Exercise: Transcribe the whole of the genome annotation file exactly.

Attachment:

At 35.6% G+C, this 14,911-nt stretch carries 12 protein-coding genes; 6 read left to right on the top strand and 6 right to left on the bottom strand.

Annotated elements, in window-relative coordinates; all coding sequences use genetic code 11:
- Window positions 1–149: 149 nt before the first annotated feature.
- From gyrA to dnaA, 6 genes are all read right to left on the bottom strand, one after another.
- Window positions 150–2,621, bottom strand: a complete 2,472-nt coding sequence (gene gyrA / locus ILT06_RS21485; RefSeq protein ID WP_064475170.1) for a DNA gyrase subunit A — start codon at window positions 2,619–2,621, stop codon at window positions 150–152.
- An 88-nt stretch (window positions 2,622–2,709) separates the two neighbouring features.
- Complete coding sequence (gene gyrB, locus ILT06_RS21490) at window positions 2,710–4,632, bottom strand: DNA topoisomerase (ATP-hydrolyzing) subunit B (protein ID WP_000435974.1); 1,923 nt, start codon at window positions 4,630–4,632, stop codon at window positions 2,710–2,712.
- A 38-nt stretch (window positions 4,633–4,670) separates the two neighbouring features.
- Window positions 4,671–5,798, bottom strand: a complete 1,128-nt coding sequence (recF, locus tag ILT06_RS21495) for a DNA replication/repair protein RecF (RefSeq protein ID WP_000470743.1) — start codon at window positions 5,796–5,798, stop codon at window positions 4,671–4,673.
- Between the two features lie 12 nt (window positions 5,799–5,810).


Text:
At 35.6% G+C, this 14,911-nt stretch carries 12 protein-coding genes; 6 read left to right on the top strand and 6 right to left on the bottom strand.

Annotated elements, in window-relative coordinates; all coding sequences use genetic code 11:
- Window positions 1–149: 149 nt before the first annotated feature.
- From gyrA to dnaA, 6 genes are all read right to left on the bottom strand, one after another.
- Window positions 150–2,621, bottom strand: a complete 2,472-nt coding sequence (gene gyrA / locus ILT06_RS21485; RefSeq protein ID WP_064475170.1) for a DNA gyrase subunit A — start codon at window positions 2,619–2,621, stop codon at window positions 150–152.
- An 88-nt stretch (window positions 2,622–2,709) separates the two neighbouring features.
- Complete coding sequence (gene gyrB, locus ILT06_RS21490) at window positions 2,710–4,632, bottom strand: DNA topoisomerase (ATP-hydrolyzing) subunit B (protein ID WP_000435974.1); 1,923 nt, start codon at window positions 4,630–4,632, stop codon at window positions 2,710–2,712.
- A 38-nt stretch (window positions 4,633–4,670) separates the two neighbouring features.
- Window positions 4,671–5,798, bottom strand: a complete 1,128-nt coding sequence (recF, locus tag ILT06_RS21495) for a DNA replication/repair protein RecF (RefSeq protein ID WP_000470743.1) — start codon at window positions 5,796–5,798, stop codon at window positions 4,671–4,673.
- Between the two features lie 12 nt (window positions 5,799–5,810).